CC BY-NC-ND 4.0 · Methods Inf Med 2023; 62(05/06): 165-173
DOI: 10.1055/s-0043-1775718
Original Article for a Focus Theme

An Exploratory Study on the Utility of Patient-Generated Health Data as a Tool for Health Care Professionals in Multiple Sclerosis Care

Sharon Guardado
1   Empirical Software Engineering (M3S) Research Unit, Faculty of Information Technology and Electrical Engineering, University of Oulu, Oulu, Finland
Vasiliki Mylonopoulou
2   Division of Human-Computer Interaction, Department Of Applied Information Technology, University of Gothenburg, Gothenburg, Sweden
Octavio Rivera-Romero
3   Department of Electronic Technology, Universidad de Sevilla, Seville, Spain
4   Instituto de Investigación en Informática, Universidad de Sevilla, Seville, Spain
5   SABIEN Group, ITACA Institute, Universitat Politécnica de Valéncia, Valencia, Spain
Nadine Patt
6   Department of Neurology, Kliniken Valens, Rehabilitationszentrum Valens, Valens, Switzerland
Jens Bansi
6   Department of Neurology, Kliniken Valens, Rehabilitationszentrum Valens, Valens, Switzerland
Guido Giunti
1   Empirical Software Engineering (M3S) Research Unit, Faculty of Information Technology and Electrical Engineering, University of Oulu, Oulu, Finland
7   Health Sciences and Technology Unit, Faculty of Medicine, University of Oulu, Finland
8   Applied Ergonomics and Design, Faculty of Industrial Design Engineering, Delft University of Technology, Delft, The Netherlands
9   Clinical Medicine Neurology, School of Medicine, Trinity College Dublin, Dublin, Ireland
› Author Affiliations
Funding The More Stamina project has received funding from Business Finland, and O.R.-R. has received funding from the Universidad de Sevilla and the Ministerio de Universidades of the Spanish Government under the call “Recualificación del Sistema Español de Universidades” funded by European Union—NextGenerationEU. The study was partly funded by the EU’s Horizon 2020 Research and Innovation Programme under the Marie Skłodowska-Curie grant agreement No. 101034252 and by a research grant from Science Foundation Ireland (SFI) under Grant Number 16/RC/3948.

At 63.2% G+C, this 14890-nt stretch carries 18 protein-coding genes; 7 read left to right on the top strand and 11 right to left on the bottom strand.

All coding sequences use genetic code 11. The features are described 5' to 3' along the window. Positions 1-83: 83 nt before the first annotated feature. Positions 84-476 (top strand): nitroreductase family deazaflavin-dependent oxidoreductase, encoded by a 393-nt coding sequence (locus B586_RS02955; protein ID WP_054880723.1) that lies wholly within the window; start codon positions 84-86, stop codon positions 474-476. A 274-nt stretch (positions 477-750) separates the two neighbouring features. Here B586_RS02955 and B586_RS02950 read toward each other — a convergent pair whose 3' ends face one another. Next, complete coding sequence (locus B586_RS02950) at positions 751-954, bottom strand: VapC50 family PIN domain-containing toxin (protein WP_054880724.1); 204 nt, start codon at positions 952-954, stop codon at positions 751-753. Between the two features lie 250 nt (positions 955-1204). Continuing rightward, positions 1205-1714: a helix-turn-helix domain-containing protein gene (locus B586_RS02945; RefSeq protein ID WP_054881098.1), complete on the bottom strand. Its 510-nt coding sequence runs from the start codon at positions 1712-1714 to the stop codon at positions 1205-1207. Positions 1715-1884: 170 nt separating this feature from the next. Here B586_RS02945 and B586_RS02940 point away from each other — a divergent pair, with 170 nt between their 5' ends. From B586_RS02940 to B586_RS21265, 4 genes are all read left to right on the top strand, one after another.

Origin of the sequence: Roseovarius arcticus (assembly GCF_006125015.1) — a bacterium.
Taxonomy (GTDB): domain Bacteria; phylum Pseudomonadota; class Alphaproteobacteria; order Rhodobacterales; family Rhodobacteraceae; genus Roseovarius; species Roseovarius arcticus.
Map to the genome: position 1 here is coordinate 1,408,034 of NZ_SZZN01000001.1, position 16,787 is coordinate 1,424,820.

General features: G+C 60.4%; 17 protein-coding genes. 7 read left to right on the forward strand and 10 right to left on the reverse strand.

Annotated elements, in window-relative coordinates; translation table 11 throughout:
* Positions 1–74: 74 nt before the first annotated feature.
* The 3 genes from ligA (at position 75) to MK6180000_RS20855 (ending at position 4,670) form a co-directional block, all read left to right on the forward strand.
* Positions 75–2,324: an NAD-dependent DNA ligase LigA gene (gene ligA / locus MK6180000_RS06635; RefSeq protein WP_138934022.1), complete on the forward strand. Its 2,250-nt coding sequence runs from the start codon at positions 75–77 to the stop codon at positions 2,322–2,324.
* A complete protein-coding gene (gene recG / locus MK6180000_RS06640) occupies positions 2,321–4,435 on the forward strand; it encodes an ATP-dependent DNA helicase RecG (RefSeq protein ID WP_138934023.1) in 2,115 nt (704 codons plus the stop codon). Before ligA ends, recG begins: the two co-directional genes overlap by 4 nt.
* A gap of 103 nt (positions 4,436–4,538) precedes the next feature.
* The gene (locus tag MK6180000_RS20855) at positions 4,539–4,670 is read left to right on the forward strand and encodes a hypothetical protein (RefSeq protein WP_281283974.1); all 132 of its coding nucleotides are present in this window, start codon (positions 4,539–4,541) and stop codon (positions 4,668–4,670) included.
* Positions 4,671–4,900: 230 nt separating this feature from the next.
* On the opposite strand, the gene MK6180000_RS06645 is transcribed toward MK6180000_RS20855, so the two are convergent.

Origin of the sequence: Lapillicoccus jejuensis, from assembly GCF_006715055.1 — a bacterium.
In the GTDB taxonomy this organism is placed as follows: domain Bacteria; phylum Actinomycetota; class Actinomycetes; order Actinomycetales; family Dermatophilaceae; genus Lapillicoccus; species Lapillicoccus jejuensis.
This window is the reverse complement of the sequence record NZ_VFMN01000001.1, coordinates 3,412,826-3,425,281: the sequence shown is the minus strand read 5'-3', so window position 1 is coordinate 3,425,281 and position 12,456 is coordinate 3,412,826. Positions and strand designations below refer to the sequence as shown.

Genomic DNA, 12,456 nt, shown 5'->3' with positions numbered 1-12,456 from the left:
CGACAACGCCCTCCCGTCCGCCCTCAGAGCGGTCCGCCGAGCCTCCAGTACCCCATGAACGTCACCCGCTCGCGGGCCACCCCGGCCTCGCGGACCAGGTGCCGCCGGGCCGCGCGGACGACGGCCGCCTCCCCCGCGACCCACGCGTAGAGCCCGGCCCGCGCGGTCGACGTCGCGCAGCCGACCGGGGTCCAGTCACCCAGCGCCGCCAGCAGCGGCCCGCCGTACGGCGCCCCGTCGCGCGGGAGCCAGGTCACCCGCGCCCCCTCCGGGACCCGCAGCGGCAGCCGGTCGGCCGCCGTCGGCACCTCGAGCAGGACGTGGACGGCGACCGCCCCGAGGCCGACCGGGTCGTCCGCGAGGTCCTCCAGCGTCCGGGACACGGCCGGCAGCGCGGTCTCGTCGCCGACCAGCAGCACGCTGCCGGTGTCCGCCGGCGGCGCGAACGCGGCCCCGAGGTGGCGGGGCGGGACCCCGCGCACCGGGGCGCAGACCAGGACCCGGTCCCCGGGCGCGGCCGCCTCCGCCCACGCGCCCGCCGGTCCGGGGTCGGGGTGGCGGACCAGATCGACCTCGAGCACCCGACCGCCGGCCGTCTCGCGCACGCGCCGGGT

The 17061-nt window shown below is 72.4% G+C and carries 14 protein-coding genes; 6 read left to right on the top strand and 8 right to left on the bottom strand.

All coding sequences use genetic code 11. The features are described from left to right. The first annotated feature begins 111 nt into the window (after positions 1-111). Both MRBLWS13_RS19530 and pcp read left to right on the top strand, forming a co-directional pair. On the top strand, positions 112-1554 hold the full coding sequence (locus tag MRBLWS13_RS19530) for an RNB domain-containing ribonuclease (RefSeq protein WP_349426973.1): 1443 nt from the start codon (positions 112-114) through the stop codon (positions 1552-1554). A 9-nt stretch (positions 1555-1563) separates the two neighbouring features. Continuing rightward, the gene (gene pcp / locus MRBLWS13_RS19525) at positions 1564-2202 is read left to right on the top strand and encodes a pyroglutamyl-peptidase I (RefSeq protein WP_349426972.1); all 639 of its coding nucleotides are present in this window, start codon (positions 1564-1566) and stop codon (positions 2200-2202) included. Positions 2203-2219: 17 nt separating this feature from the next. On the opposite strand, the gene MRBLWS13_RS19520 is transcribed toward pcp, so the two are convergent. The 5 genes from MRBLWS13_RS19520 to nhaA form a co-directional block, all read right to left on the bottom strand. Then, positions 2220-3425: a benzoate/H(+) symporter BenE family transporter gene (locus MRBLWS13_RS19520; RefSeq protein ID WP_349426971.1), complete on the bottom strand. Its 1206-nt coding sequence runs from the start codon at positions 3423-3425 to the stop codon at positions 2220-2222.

Background Patient-generated health data (PGHD) are data collected through technologies such as mobile devices and health apps. The integration of PGHD into health care workflows can support the care of chronic conditions such as multiple sclerosis (MS). Patients are often willing to share data with health care professionals (HCPs) in their care team; however, the benefits of PGHD can be limited if HCPs do not find it useful, leading patients to discontinue data tracking and sharing eventually. Therefore, understanding the usefulness of mobile health (mHealth) solutions, which provide PGHD and serve as enablers of the HCPs' involvement in participatory care, could motivate them to continue using these technologies.

Objective The objective of this study is to explore the perceived utility of different types of PGHD from mHealth solutions which could serve as tools for HCPs to support participatory care in MS.

Method A mixed-methods approach was used, combining qualitative research and participatory design. This study includes three sequential phases: data collection, assessment of PGHD utility, and design of data visualizations. In the first phase, 16 HCPs were interviewed. The second and third phases were carried out through participatory workshops, where PGHD types were conceptualized in terms of utility.

Results The study found that HCPs are optimistic about PGHD in MS care. The most useful types of PGHD for HCPs in MS care are patients' habits, lifestyles, and fatigue-inducing activities. Although these subjective data seem more useful for HCPs, it is more challenging to visualize them in a useful and actionable way.

Conclusion HCPs are optimistic about mHealth and PGHD as tools to further understand their patients' needs and support care in MS. HCPs from different disciplines have different perceptions of what types of PGHD are useful; however, subjective types of PGHD seem potentially more useful for MS care.

Publication History

Received: 10 October 2022

Accepted: 05 August 2023

Article published online:
25 September 2023

© 2023. The Author(s). This is an open access article published by Thieme under the terms of the Creative Commons Attribution-NonDerivative-NonCommercial License, permitting copying and reproduction so long as the original work is given appropriate credit. Contents may not be used for commercial purposes, or adapted, remixed, transformed or built upon. (

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